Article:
For best experience please turn on javascript and use a modern browser!
You are using a browser that is no longer supported by Microsoft. Please upgrade your browser. The site may not present itself correctly if you continue browsing.

Amsterdam School of Economics (ASE) assistant professor Simon Trimborn (Quantitative Economics section) recently received funding from the University of Amsterdam’s AI4FinTech initiative for the ‘ESG regulation impact on financial stability’ research project. This project will be carried out in collaboration with ASE professors Cees Diks and Peter Boswijk.

Simon Trimborn

The grant will fund a PhD researcher who will be supervised by Trimborn and Debraj Roy from the UvA’s Faculty of Science. The team will receive additional support from Drona Kandhai, also from the Faculty of Science.

Central hub

AI4FinTech will work with various industry partners and institutions to explore a wide range of topics in the field of AI (Artificial Intelligence) as it relates to FinTech (Financial Technology). The project’s goal is to make the Metropolitan Region of Amsterdam (MRA) the central hub for Fintech in the Netherlands. An interdisciplinary approach to fintech is crucial to making this initiative successful.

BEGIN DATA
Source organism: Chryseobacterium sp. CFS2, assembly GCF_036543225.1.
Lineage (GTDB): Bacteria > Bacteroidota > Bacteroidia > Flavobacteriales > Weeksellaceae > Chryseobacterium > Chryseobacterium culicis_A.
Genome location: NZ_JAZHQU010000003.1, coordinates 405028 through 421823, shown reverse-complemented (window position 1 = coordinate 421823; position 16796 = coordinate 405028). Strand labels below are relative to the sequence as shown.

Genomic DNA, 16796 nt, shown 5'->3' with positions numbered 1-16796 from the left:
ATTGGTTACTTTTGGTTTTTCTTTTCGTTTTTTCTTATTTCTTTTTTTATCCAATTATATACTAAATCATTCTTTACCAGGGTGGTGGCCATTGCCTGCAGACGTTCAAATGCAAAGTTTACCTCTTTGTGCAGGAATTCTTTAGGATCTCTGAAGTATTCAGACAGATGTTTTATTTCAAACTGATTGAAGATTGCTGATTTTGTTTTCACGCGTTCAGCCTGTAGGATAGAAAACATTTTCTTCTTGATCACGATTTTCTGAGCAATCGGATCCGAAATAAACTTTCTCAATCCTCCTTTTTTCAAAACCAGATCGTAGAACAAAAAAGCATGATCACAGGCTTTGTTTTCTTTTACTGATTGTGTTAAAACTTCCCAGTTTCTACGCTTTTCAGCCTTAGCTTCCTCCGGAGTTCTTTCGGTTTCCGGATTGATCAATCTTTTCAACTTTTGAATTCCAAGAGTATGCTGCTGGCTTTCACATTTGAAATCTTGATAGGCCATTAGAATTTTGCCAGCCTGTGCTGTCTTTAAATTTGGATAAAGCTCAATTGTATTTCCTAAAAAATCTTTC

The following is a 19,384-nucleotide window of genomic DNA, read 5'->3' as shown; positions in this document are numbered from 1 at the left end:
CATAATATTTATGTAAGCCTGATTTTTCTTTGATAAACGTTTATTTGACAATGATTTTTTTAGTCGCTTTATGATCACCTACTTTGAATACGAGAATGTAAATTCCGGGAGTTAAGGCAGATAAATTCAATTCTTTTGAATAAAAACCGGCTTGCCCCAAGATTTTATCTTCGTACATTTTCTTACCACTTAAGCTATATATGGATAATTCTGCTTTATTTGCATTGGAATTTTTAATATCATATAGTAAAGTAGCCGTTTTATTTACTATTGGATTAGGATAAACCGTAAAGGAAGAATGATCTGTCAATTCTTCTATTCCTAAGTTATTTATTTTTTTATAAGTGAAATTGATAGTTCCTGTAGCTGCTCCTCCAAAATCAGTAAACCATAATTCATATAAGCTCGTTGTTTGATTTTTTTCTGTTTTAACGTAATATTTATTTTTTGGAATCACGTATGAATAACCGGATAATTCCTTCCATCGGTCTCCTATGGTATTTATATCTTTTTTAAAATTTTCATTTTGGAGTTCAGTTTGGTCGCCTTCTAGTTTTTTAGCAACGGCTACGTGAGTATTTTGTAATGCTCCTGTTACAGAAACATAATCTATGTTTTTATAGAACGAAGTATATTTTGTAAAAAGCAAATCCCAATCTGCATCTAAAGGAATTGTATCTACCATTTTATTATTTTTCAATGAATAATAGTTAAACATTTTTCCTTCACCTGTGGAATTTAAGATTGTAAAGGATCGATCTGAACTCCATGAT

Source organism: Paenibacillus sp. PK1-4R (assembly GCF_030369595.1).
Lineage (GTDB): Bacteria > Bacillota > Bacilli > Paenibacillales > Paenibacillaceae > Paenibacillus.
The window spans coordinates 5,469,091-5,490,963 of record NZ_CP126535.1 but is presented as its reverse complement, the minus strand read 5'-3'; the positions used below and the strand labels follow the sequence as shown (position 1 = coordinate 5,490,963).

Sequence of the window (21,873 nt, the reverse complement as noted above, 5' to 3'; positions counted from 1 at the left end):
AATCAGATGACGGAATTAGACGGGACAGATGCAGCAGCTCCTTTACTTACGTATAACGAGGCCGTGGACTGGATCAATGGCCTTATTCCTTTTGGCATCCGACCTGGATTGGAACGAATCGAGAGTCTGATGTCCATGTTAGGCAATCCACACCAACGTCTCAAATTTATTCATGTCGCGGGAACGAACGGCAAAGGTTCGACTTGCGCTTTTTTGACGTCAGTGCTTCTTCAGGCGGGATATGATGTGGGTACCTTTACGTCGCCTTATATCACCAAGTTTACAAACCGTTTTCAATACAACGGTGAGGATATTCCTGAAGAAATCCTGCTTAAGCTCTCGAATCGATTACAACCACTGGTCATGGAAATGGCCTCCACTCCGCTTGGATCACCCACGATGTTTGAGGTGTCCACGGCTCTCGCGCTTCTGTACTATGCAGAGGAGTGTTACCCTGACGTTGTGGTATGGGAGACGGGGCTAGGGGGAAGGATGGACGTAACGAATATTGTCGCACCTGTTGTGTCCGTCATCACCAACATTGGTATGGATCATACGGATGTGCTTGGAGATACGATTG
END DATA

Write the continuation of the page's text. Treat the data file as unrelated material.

Cross-faculty initiative

A cross-faculty PhD programme has been launched to facilitate this approach. Trimborn’s project focuses on the analysis of the driving factors behind ESG (Environmental Social Governance) ratings. This will lead to a clearer understanding of how companies are affected by ESG regulation. Machine learning techniques will be used to identify the underlying factors. These will be used as the basis for a basis for an agent-based model to investigate the effects on financial stability.

‘Any change in regulations can change the functioning of systems entirely. The goal of our research is to provide insights for decision-makers on how to mitigate financial stability risks arising from ESG regulation,’ says Trimborn. The project will soon issue a call for PhD applications. The ‘ESG regulation impact on financial stability’ project will run for 4 years.